KING EDMUND OF ANGLIA
In the year 793 A.D., Vikings landed their longships on the beach at Lindisfarne, England. They ruthlessly attacked the St. Cuthbert monastery. They ransacked that holy place, stole every treasure they could lay their hands on. They spilled the blood of the monks on the altar. Before leaving, the Vikings set fire to everything that would burn. Nothing was salvageable. St. Cuthbert’s was a ruin.
This was the start of what many historians call The Viking Age. A period of 300 years when the Northmen were known to invade villages to rape, steal, kill and destroy. No one was exempt. Nothing was sacred to them. Indeed, the Northmen took a perverse delight in targeting monasteries, in stealing holy treasures and slaughtering monks and nuns.
Almost 100 years more into the Viking Age, in 870, we find Edmund on the throne in Anglia, England. He is about 30 years old, but has already been in power for half of his life. King Edmund was known by his people to be a wise, virtuous, and humble man. He was loved by his people because he was charitable to the poor and widows. Edmund was a devout Christian and he encouraged people to live righteously, in the spirit of charity and peace. Certainly, we have the impression that all is well in Anglia, with King Edmund at the helm.
In 870, three Viking Chieftains (Ingvar, Ubbi and Halfdan) landed in the Northumbria. They slaughtered the people there, plundered the land and left nothing but widespread destruction and fear in their wake… Halfdan remained in Northumbria, while Ingvar sailed to Anglia.
While Ingvar’s army was busy harrying the people and pillaging the land, he sent King Edmund a message. Ingvar knew that Edmund did not have enough military force to resist the Viking invasion, so he commanded the Edmund to hand over his gold and ancestral treasures, to become his slave-king, a mere figure-head ruler. He also commanded the good King to renounce his Christian faith and to outlaw the practice of Christianity in Anglia. If Edmund did these things, he would be allowed live.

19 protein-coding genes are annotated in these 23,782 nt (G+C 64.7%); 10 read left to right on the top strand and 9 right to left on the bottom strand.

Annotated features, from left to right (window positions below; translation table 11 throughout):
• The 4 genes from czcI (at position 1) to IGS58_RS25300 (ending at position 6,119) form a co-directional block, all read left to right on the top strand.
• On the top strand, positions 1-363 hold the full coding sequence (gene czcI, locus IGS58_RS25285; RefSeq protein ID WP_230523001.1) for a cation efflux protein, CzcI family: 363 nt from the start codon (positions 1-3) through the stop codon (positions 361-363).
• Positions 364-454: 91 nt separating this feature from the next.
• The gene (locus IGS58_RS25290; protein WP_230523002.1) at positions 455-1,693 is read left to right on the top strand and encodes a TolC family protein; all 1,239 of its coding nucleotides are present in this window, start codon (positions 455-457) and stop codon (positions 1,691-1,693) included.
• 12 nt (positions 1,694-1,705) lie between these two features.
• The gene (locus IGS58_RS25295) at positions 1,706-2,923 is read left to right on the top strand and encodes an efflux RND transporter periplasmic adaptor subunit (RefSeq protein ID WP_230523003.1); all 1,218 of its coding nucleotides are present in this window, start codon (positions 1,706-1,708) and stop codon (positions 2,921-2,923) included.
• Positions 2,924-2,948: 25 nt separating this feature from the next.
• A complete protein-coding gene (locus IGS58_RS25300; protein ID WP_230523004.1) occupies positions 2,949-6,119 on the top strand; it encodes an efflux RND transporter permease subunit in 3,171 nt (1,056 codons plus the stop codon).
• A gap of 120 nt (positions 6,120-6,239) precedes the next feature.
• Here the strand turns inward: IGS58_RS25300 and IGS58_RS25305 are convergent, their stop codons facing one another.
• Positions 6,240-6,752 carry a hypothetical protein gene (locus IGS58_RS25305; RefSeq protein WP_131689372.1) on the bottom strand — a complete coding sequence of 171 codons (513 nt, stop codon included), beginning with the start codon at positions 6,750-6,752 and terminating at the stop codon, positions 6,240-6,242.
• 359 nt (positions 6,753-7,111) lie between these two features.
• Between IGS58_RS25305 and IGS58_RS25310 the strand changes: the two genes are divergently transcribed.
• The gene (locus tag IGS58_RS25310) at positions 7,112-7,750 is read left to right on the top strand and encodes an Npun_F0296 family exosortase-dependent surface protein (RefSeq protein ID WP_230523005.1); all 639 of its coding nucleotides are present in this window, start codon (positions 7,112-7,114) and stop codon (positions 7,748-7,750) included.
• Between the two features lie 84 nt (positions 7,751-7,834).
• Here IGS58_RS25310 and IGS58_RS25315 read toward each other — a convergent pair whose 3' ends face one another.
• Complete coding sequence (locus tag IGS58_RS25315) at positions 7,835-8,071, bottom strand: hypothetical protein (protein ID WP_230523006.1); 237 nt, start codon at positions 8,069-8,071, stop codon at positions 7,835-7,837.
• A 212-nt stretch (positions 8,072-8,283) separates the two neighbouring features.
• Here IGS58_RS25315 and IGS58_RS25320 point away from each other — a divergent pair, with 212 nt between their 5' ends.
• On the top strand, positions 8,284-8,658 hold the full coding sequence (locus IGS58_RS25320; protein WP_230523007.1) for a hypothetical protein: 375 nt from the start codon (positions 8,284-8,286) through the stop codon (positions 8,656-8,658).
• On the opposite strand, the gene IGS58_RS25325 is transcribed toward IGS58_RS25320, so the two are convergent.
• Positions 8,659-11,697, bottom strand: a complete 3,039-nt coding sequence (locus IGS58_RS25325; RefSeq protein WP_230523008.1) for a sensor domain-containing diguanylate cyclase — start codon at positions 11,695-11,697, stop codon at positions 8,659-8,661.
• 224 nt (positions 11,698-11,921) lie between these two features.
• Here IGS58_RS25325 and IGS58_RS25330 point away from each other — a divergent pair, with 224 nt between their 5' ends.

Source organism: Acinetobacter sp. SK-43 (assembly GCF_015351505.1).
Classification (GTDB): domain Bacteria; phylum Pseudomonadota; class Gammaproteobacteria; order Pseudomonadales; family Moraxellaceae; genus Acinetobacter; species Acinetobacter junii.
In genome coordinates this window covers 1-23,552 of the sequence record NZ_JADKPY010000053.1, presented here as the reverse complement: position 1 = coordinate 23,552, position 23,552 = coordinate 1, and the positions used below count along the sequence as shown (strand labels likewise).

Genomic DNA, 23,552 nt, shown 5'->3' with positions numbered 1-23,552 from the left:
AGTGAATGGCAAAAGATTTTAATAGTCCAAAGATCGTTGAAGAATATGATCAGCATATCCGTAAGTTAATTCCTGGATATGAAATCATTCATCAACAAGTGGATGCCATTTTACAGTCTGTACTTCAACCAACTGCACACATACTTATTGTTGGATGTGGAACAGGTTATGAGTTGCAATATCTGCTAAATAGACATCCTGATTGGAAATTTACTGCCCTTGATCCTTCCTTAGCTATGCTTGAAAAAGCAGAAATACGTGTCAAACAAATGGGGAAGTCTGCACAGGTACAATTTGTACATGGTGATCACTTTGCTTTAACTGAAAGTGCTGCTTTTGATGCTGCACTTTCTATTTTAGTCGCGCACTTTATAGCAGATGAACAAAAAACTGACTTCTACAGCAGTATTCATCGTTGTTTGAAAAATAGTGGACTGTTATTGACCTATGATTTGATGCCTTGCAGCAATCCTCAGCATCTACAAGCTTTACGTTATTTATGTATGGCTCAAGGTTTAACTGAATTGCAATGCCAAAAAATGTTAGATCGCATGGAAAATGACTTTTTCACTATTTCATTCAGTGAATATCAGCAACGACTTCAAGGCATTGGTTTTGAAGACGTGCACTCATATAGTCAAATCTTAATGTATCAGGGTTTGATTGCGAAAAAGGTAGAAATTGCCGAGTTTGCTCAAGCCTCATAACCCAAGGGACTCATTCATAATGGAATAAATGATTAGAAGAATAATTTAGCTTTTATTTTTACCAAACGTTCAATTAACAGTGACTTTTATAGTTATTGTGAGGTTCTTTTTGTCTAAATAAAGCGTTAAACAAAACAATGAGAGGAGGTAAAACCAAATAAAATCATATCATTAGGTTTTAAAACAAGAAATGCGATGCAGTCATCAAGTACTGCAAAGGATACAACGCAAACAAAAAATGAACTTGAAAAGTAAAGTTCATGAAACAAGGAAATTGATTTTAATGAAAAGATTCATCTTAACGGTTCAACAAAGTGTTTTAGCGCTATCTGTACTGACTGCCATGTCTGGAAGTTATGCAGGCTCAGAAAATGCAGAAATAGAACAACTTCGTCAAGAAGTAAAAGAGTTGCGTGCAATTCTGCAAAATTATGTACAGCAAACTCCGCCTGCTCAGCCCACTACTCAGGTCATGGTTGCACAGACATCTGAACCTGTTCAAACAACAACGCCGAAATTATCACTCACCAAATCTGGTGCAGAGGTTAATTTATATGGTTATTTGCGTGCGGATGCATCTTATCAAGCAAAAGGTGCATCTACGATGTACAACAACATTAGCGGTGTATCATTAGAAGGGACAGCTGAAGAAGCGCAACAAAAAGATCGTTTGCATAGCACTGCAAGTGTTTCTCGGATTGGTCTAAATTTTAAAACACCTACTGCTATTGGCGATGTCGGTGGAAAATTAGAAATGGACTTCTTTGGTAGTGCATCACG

King Edmund called for the bishop, who served as his advisor. He explained the situation and asked for the bishop’s advice. The bishop feared for the King’s life, so he said; “Your Highness, your people are already dead and those who are not, have been kidnapped to be sold as slaves. You do not have troops that you may fight. Save your life by fleeing, or save yourself by submitting to their demands.”
King Edmund declared; “I heartily desire that I not be the only survivor after my beloved people are slain with their wives and children! It was never my way to flee. I would rather die for my country if I need to. Almighty God knows that I will not ever turn from worship of Him, nor from love of His truth. If I die, I live.”
So, brave King Edmund went out to confront Ingvar’s army. As predicted, Edmund’s army was wiped out and the good King captured. Edmund was insulted by his captors, beaten and shot through with over a dozen arrows. Yet he lived and he praised the name of Jesus Christ. This infuriated Ingvar, who then ordered Edmund beheaded.
After the violence died down, some of those who survived the raid and were devoted to Edmund went searching through the woods for his remains. The good King’s remains were found and enshrined in a Benedictine monastery – now called Bury St. Edmund’s. “The shrine became a place of pilgrimage for England’s kings, who came to pray at the grave of a man who remained steadfast in the Christian faith and loyal to his people.”